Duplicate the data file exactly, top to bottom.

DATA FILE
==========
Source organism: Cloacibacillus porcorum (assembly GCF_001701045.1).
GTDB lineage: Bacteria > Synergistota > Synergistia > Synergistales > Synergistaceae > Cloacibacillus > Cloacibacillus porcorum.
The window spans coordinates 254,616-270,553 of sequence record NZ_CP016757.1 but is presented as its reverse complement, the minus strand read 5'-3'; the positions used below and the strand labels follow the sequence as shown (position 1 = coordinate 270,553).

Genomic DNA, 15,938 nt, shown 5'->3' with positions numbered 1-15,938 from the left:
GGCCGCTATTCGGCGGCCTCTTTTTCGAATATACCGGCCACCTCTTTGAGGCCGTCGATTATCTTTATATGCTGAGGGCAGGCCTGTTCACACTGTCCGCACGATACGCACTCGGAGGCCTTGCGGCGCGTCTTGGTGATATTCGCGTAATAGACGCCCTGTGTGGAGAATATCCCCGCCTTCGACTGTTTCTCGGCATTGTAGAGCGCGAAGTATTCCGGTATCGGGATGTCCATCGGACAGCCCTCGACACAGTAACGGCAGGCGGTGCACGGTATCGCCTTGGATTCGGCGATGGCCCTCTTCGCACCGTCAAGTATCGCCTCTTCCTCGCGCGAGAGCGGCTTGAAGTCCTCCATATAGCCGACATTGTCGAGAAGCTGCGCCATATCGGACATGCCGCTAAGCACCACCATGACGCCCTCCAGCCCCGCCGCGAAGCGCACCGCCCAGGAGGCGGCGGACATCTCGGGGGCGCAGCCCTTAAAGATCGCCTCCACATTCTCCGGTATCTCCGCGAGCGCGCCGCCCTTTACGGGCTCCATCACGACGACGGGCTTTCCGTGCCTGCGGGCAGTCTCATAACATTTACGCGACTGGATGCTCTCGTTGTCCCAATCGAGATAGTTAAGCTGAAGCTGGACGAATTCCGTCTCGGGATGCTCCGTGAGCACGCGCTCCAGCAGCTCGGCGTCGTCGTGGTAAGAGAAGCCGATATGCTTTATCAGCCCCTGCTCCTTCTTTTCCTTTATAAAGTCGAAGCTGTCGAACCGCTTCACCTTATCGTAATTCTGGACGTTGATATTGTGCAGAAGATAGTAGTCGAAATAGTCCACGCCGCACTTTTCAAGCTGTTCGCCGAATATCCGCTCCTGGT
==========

Source organism: Cloacibacillus porcorum (assembly GCF_001701045.1).
GTDB lineage: Bacteria > Synergistota > Synergistia > Synergistales > Synergistaceae > Cloacibacillus > Cloacibacillus porcorum.
The window spans coordinates 254,616-270,553 of sequence record NZ_CP016757.1 but is presented as its reverse complement, the minus strand read 5'-3'; the positions used below and the strand labels follow the sequence as shown (position 1 = coordinate 270,553).

Genomic DNA, 15,938 nt, shown 5'->3' with positions numbered 1-15,938 from the left:
GGCCGCTATTCGGCGGCCTCTTTTTCGAATATACCGGCCACCTCTTTGAGGCCGTCGATTATCTTTATATGCTGAGGGCAGGCCTGTTCACACTGTCCGCACGATACGCACTCGGAGGCCTTGCGGCGCGTCTTGGTGATATTCGCGTAATAGACGCCCTGTGTGGAGAATATCCCCGCCTTCGACTGTTTCTCGGCATTGTAGAGCGCGAAGTATTCCGGTATCGGGATGTCCATCGGACAGCCCTCGACACAGTAACGGCAGGCGGTGCACGGTATCGCCTTGGATTCGGCGATGGCCCTCTTCGCACCGTCAAGTATCGCCTCTTCCTCGCGCGAGAGCGGCTTGAAGTCCTCCATATAGCCGACATTGTCGAGAAGCTGCGCCATATCGGACATGCCGCTAAGCACCACCATGACGCCCTCCAGCCCCGCCGCGAAGCGCACCGCCCAGGAGGCGGCGGACATCTCGGGGGCGCAGCCCTTAAAGATCGCCTCCACATTCTCCGGTATCTCCGCGAGCGCGCCGCCCTTTACGGGCTCCATCACGACGACGGGCTTTCCGTGCCTGCGGGCAGTCTCATAACATTTACGCGACTGGATGCTCTCGTTGTCCCAATCGAGATAGTTAAGCTGAAGCTGGACGAATTCCGTCTCGGGATGCTCCGTGAGCACGCGCTCCAGCAGCTCGGCGTCGTCGTGGTAAGAGAAGCCGATATGCTTTATCAGCCCCTGCTCCTTCTTTTCCTTTATAAAGTCGAAGCTGTCGAACCGCTTCACCTTATCGTAATTCTGGACGTTGATATTGTGCAGAAGATAGTAGTCGAAATAGTCCACGCCGCACTTTTCAAGCTGTTCGCCGAATATCCGCTCCTGGT